At just two-and-half square miles and only 10,500 full-time residents, some would say the City of South Miami isn’t really a “city” at all. In fact, urban planners will tell you a city is defined as having a population of one or more million inhabitants.
So really, we’re more of a “town” – and frankly, that’s the way most of us like it – because there is definitely a small town feel to South Miami. We have our quaint neighborhoods and our busy little “downtown” that lies along Red and Sunset, and up and down 73rd. Folks here know one another as South Miamians… It’s like our own little enclave.
But in at least one big way, we’re not a small town at all – especially if you consider our local crime and law enforcement.
South Miami is part of a larger metropolitan area that will exceed a population of more than three million over the next decade. Today, tens of thousands of commuters clog US 1, which divides the city like a great river, twice a day.
Watching over all of this is the South Miami Police Department. From the police chief to our patrol officers, there are only about 50 uniformed members on this force, together with eight or so civilian personnel. Heck, there are retail stores at Dadeland Mall with a larger payroll!
One thing is for certain – our cops do a good job. Even while there are some things they have no control over, such as the multitude of traffic accidents on US 1, to which they still have to respond.
Between 2016 and 2017, crime was up in the city, but you have to put that in perspective. Robberies and burglaries decreased, but there was a relative “spike” in auto thefts, from 12 to 19. Overall, with only 567 crimes reported in the city in 2017, South Miami could hardly be characterized as “crime central.” Generally, the trend of crime here has been downward. There were 945 criminal incidents reported in 2013. That’s an overall drop of 40 percent.
So why should we consider raising police salaries in South Miami? Well, let’s take a look. Staring with the bigger picture. There are 35 independent police departments in Miami-Dade County, ranging from the county’s massive force to tiny departments that patrol the streets in postage-stamp sized villages like El Portal. Among all those jurisdictions, South Miami is firmly in the middle.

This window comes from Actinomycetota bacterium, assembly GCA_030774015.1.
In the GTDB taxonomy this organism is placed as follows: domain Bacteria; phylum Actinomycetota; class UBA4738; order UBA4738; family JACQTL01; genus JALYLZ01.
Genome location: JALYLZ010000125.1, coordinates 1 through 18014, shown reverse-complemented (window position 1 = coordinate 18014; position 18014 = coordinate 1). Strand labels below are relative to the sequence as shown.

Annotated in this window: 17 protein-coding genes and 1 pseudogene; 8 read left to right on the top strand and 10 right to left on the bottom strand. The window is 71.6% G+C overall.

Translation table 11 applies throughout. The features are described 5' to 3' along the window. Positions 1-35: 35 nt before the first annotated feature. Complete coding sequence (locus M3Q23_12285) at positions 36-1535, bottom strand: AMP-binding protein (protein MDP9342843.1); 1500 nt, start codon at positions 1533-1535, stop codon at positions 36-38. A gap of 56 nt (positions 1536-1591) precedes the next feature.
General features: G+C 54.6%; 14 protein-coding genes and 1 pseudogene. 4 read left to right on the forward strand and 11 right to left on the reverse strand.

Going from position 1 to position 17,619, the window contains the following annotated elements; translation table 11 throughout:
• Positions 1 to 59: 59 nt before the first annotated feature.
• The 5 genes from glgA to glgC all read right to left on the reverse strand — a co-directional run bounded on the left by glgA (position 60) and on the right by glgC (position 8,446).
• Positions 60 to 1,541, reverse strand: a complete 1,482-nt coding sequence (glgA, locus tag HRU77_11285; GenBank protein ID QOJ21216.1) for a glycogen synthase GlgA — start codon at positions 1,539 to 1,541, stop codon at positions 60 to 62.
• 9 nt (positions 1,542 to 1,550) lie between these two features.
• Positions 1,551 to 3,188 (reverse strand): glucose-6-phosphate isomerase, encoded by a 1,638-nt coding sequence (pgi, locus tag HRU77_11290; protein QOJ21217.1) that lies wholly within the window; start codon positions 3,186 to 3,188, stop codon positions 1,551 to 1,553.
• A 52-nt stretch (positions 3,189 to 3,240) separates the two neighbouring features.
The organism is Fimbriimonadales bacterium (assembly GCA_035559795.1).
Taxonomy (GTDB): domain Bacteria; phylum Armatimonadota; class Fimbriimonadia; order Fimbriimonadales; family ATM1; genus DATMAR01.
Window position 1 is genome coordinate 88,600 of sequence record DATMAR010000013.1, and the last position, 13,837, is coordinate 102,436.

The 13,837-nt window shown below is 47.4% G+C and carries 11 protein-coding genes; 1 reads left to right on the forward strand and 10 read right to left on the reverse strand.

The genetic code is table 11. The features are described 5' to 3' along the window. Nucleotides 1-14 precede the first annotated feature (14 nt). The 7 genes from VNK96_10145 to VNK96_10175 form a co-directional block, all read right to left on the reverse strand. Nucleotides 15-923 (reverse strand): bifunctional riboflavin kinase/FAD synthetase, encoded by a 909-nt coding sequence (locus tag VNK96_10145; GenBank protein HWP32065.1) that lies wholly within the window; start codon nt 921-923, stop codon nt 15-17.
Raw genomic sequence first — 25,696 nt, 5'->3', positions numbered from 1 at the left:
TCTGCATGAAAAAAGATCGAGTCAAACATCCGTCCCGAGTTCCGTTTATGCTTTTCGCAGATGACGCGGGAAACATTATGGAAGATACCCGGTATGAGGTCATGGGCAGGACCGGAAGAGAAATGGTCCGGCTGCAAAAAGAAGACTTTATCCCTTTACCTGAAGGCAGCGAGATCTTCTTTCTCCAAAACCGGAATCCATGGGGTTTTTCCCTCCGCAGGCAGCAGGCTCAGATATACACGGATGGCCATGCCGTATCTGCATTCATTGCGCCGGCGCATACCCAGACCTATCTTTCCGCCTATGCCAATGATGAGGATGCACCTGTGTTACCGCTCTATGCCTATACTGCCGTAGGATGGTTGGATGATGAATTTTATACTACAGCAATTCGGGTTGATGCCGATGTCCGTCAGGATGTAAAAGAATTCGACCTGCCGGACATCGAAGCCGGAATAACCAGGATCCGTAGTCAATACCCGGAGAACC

Now let’s consider that the starting salary for a cop in South Miami is $48,000 a year, higher than the Miami-Dade Police Department, Hialeah Gardens, Opa-Locka, Virginia Gardens, and microscopic El Portal – which sits at the bottom of the rankings, but well behind 16 other cities.
So then, why are we positioned in the middle of the salary-range pack? Perhaps it’s due to the fact that union representation here is split between the Fraternal Order of Police and the Police Benevolent Association. It may be because of tough negotiating tactics by South Miami’s city manager. Or, it might just be the result of pure dumb luck.
But our luck may be running out.
A situation is merging where there’s an abundance of officers getting ready to retire from police departments all around the county, departments that are ahead of us in terms of pay. So, it stands to reason that our neighboring cities may soon by eyeing our cops as a way to get certified, trained, and experienced officers to fill their dwindling ranks.
So in kicks reality: The better the pay, the better chance at attracting qualified candidates, and believe me when I say, those other towns are not above poaching our qualified, experienced cops. Sure we can replace them. But to do so requires spending a lot more money training several classes of incoming rookies. Not to mention that inexperienced police officers are less efficient than veterans in everything they do, from writing tickets to apprehending criminals.
So do the math! If we want to hang onto South Miami’s finest, we’d be best prepared by showing our appreciation – now – before it’s too late. And a handshake or an “attaboy” or “attagirl” isn’t enough anymore.
We’re going to have to put our money where our mouth is. It’s time to give the South Miami Police a raise.